One of the most fascinating parts of the prevalence of the world of social networking and online, user-generated media is the effect it seems to be having on artists and the type of media used to create art. Digital media is so widely used that the technical knowledge of these tools seems an integral part of developing a technique as a 21st century artist. The students in NYU’s Interactive Telecommunications Program seem to be on the cutting edge of this idea with their exhibit entitled Luminance, showing at the Paley Center for Media. Here is a preview of what you will see there:
Both a use of new technology as well as a meditation on the rapid development of digital entertainment in our daily lives, this exhibit focuses on the increasingly popular notion of interacting with digital entities. It also seems to get at the increasingly democratized notion of art making – in some of the installations the viewer is integral to the work. The piece of art is in fact not complete, or does not function properly until another entity begins to interact with it.
Particularly fascinating is the work Skittish Tree by Martín Bravo, housed downstairs from the others, in the lobby of the Paley Center’s main screening room. Described as a “sound-reactive installation”, the piece consists of a projected image of a tree, mostly white and gray and devoid of leaves. The tree is designed to react to loud noises, much in the same way an animal might –by crouching to make itself smaller or hiding completely. Alternatively, the tree may react favorably to soothing or pleasant sounds such as a hum or purring type noise.
Feeling just a bit self-conscious about commencing a conversation with a picture of a tree while alone in a theatre lobby, I tested the claim the easiest way I knew how. One sharp, loud clap of my hands sent the tree cowering to less than half its height. Pretty fascinating stuff. Even more so though, was how attuned this digital…creature? plant? creation?…was to its surroundings. As I backed away, clapping at about the same volume every few steps, the tree’s reactions grew less extreme. Indeed, it seemed that what the tree was “hearing” was growing less startling as the sound got further away from it.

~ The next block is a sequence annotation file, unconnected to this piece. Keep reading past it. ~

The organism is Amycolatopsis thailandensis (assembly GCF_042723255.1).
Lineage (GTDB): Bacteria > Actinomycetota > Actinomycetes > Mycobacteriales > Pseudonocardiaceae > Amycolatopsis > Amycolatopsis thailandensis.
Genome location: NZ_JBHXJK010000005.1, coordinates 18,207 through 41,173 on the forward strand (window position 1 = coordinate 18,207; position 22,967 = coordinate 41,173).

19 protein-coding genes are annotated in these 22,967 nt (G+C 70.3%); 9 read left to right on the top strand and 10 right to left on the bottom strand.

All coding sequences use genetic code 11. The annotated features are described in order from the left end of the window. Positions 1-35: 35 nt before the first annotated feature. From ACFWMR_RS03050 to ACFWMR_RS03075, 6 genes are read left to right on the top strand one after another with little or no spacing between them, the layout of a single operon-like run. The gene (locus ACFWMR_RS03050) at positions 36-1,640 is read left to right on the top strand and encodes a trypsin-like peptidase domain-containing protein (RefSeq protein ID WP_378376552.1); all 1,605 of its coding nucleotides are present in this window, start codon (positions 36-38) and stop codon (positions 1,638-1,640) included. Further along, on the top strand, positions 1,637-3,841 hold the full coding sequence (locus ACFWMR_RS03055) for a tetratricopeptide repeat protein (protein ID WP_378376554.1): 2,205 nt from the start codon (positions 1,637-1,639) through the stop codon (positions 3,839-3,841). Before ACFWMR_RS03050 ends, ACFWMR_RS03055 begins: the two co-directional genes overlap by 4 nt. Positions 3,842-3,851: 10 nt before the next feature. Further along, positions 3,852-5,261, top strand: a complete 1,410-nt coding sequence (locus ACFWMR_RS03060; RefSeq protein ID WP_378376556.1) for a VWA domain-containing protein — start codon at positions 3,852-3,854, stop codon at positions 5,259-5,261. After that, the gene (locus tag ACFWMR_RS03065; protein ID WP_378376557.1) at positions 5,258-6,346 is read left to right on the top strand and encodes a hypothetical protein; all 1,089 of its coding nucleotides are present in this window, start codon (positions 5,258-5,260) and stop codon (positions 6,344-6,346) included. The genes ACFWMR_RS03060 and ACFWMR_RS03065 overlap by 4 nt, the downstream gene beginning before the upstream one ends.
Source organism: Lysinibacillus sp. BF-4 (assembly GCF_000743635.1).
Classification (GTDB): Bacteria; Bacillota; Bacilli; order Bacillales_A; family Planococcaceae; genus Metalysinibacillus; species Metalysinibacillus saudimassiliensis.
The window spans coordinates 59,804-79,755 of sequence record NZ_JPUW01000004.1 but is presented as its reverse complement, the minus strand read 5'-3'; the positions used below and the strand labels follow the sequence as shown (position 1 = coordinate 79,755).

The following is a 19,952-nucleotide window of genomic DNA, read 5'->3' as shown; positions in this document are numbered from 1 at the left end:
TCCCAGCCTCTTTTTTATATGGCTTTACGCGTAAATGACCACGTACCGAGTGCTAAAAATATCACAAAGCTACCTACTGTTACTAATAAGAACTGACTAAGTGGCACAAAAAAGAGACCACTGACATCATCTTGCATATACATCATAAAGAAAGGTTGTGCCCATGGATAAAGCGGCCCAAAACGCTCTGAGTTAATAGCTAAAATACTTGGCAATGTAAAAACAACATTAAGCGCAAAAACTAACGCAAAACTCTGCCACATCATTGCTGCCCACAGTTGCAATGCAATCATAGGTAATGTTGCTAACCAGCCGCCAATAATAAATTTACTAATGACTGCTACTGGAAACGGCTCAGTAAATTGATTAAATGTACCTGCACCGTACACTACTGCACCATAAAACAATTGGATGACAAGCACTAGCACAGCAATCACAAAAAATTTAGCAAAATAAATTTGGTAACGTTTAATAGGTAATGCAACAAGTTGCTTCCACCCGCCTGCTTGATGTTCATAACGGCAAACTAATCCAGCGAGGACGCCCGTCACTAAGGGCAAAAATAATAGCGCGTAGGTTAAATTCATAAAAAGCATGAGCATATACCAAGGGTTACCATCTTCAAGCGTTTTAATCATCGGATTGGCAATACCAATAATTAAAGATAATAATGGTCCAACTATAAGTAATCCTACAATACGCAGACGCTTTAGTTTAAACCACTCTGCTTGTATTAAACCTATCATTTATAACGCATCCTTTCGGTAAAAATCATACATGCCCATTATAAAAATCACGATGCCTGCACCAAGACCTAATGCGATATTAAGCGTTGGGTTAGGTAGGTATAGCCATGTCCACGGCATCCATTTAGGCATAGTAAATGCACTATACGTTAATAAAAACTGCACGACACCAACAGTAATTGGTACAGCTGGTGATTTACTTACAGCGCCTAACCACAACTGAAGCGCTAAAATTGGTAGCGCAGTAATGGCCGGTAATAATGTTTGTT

After a few more experiments, I realized the installation could pick up high-pitched noises particularly well, so I let out a small hiss. The tree fidgeted a bit. Almost without thinking, I elaborated on this interaction, beginning to create a rhythm with simple vocal sounds. And there, just a few feet in front of me, the tree began to bob and dance, precisely to the rhythm, giving it a more human and alive quality than I ever thought possible.
I hung around this particular work for quite some time, thinking about all the artistic and philosophical questions it provoked for me. Among them: What is our role as viewers in this work? Without our interaction, does it become something else entirely? Does it truly exist without external sounds for stimulation? What does it mean to have a plant that reacts like a human? A piece of art that seems “alive”?
This last question seemed to hold the most interest for me as I stuck around this one particular work. Why? I liked this tree. I wanted to keep interacting with it. I had a strange sense of power over it – I was the one making the sounds – but it also seemed to have a life of its own. And I couldn’t wait to see what it would do next.
If you want to dance with a tree, and experience other interactive digital works, check out Luminance at the Paley Center for Media, through April 30th. Admission is FREE with your student CUID through the Passport to NY program.
– Meropi Peponides, Theatre MFA, 2013